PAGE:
COVID-19 rocked the boat for many small businesses in New Zealand. Business owners had to work hard to stay afloat. These three awesome Kiwi businesses hustled to help their business survive the storm of COVID-19.
Paintvine: Bringing you Banksy in your living room
Before COVID-19, Paintvine was a 100% on-premise events company hosting ‘paint and sip’ events in bars and restaurants around New Zealand. Since then, they’ve completely evolved their business model to 100% online. Paintvine Online offers a Netflix-style service where people can select which painting they’d like to recreate, using the art supplies they’ve been sent. Watching the videos, you then follow the artist’s directions from the comfort of your own home.
Previously, Paintvine’s success was focused on the number of tickets sold to each event. Now, it’s all about subscription revenue for the online classes. This opened up an entirely new market for the business, with 60% of purchases being first-time customers of Paintvine.
“The biggest challenge for us has definitely been managing our cash flow. The online offering is not generating the same revenue that we were bringing in before. We had to work on understanding what we can strip back in the business and how we can amplify this new offering to drive revenue into the business.” – Alex Hamilton, Co-founder and CEO of Paintvine.
Alex says his best piece of advice is not to be too hard on yourself. This pandemic was out of anyone’s control and came about so quickly, so it’s important not to take it personally and to remember how far you’ve come on your business journey.
The Caker: Bringing joy to your bubble
Jordan Rondel, a.k.a The Caker, started her business in 2010 when she went from blogger to full-time baker in a space of what felt like overnight. Now living in L.A., Jordan faced some tough challenges when both LA and Auckland operations had to press pause.
As events were cancelled, and lockdown measures began, there was no way to sell cakes. Luckily, The Caker also sells cake kits, which are high-end make-at-home baking mixes. These kits were a saving grace once COVID-19 hit as it was a source of revenue coming in while people weren’t buying freshly made cakes from the store. But two weeks into the lockdown, the kits sold out.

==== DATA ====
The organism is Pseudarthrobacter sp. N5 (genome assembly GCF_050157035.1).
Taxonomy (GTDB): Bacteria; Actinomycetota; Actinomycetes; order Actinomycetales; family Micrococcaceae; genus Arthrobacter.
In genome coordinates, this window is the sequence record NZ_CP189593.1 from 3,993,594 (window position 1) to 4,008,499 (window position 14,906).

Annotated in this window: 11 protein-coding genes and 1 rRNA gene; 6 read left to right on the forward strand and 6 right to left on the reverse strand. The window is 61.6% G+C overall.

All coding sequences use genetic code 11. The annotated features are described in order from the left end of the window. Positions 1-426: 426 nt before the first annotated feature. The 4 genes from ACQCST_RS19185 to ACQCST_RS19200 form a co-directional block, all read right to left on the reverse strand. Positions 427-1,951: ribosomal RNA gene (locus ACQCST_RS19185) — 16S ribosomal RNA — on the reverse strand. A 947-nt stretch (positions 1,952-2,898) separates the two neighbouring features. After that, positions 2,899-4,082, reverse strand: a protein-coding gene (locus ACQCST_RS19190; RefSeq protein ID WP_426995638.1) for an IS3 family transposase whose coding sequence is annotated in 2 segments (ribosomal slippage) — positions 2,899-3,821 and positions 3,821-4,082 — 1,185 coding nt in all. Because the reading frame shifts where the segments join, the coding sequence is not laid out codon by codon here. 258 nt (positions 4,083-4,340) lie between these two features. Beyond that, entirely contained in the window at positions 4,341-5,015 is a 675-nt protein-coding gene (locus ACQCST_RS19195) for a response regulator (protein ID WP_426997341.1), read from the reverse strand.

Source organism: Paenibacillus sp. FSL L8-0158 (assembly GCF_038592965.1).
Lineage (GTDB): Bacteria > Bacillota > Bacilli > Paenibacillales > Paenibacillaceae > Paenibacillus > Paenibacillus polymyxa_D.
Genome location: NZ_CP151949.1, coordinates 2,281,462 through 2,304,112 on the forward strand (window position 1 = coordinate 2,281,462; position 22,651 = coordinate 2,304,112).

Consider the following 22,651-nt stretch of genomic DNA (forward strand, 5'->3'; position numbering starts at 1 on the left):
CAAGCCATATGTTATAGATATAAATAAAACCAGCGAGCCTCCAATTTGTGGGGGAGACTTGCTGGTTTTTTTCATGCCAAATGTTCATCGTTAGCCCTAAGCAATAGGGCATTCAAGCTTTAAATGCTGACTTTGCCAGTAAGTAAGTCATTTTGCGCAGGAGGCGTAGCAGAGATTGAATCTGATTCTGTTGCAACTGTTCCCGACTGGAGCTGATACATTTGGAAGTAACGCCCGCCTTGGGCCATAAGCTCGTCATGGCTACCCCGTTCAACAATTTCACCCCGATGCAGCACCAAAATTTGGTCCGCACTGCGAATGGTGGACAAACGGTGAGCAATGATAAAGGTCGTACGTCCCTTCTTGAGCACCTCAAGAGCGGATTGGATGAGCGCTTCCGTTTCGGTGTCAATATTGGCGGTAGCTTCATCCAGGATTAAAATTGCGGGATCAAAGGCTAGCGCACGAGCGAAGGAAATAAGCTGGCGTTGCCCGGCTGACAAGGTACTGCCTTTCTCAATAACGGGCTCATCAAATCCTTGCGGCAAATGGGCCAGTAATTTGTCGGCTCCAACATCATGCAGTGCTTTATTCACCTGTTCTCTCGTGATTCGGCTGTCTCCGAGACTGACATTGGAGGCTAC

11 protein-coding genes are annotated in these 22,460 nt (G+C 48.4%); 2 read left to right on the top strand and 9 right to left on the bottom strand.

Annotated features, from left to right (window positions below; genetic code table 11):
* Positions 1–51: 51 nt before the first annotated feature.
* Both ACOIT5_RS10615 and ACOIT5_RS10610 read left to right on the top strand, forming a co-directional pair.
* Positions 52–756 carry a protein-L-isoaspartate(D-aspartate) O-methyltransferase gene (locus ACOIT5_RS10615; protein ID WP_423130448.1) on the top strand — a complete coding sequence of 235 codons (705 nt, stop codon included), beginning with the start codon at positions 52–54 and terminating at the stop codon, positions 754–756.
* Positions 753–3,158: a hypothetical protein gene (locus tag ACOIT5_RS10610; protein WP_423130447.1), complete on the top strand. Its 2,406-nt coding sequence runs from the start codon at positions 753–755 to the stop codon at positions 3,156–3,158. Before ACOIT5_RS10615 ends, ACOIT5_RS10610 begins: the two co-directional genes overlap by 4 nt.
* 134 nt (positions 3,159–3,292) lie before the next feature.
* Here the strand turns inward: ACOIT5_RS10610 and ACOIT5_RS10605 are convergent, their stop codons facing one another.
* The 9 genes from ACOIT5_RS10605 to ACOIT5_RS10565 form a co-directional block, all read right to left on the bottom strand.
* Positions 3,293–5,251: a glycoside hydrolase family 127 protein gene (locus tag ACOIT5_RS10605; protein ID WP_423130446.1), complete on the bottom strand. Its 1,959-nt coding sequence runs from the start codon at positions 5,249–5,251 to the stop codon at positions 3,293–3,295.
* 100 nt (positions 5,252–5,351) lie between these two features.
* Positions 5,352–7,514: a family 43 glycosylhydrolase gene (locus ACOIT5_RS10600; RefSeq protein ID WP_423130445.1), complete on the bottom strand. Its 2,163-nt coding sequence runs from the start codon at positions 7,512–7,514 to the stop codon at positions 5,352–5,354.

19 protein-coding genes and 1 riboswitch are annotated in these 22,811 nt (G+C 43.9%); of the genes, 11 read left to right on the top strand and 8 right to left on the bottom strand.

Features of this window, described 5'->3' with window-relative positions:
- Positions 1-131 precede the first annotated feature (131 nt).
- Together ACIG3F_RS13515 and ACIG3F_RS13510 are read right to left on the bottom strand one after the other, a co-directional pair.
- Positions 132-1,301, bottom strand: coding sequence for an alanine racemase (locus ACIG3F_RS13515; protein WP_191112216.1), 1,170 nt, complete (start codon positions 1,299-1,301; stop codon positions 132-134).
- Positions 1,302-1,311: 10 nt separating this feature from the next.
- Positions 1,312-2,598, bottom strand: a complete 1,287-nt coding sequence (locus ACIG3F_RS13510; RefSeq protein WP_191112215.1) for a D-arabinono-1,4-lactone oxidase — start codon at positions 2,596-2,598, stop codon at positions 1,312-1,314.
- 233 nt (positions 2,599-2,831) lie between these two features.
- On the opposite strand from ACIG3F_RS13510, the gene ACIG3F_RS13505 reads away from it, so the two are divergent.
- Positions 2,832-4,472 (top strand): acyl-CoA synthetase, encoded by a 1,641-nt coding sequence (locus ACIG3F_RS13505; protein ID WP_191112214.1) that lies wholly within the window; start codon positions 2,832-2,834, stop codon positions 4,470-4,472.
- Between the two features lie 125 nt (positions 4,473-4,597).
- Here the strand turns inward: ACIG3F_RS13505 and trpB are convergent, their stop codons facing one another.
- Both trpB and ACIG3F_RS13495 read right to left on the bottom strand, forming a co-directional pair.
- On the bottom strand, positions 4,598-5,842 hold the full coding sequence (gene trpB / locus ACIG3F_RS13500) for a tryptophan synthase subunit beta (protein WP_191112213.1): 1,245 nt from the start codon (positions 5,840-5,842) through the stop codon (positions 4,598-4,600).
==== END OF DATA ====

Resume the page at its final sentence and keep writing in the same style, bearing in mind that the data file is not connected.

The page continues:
When New Zealand moved to Alert Level 3, Jordan was determined to get the business back up and running, and her staff back to the bakery. They came up with an idea, to start making ‘bubble’ cakes, designed to feed 4-6 people in people’s lockdown bubbles. They were a hit!
“Cake brings people joy and in these circumstances, it’s important to enjoy the small things. I’m so grateful that people took the opportunity to order a bubble cake, it’s been fantastic.” – Jordan Rondel, Founder of The Caker.
Forty Thieves: Juggling demand during uncertainty
Brent and Shyr are proud owners of nut butter company Forty Thieves. They use natural, nutrient-rich ingredients to make their delicious nut butters, which are sold in 250 stores across New Zealand.
COVID-19 impacted the Forty Thieves business in a number of ways. The initial challenge was that some production staff didn’t feel safe to come into work, which meant Brent and Shyr had to get back on the tools themselves. A lack of resources added pressure during the crazy period of Kiwis “panic buying” where production had to be increased – and fast. This spike in sales was great for business, but demand started to slow down once Kiwis’ pantries were full.
Brent and Shyr also experienced a massive shift in consumers purchasing online, partly because of lower stock in supermarkets and the convenience for customers.
“In March, we saw this initial trend of sales being made online, and this was solidified in April. This shift in purchasing behaviour has opened the mindset of a lot of consumers who would traditionally buy in-store. As a manufacturer, this has shown us we should explore the online channel more and look to invest in this.” – Brent Godfrey, Forty Thieves.
Brent and Shyr decided to offer free shipping on all online orders to help customers get their hands on Forty Thieves products if they weren’t comfortable going to the supermarket. This paid off as messages of support flooded in from customers. Brent says you’ve got to learn to adapt and be flexible if you want your business to do well.
To learn more about how our customers and partners are handling COVID-19, check out our latest videos here.